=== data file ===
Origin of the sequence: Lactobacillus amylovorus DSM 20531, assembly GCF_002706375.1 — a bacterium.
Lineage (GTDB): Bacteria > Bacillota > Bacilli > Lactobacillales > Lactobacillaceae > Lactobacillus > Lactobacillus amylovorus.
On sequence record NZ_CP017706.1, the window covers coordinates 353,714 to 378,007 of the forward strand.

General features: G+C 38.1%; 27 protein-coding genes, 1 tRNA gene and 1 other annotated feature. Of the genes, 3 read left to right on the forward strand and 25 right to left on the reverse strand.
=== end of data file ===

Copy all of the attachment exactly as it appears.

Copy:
Origin of the sequence: Lactobacillus amylovorus DSM 20531, assembly GCF_002706375.1 — a bacterium.
Lineage (GTDB): Bacteria > Bacillota > Bacilli > Lactobacillales > Lactobacillaceae > Lactobacillus > Lactobacillus amylovorus.
On sequence record NZ_CP017706.1, the window covers coordinates 353,714 to 378,007 of the forward strand.

General features: G+C 38.1%; 27 protein-coding genes, 1 tRNA gene and 1 other annotated feature. Of the genes, 3 read left to right on the forward strand and 25 right to left on the reverse strand.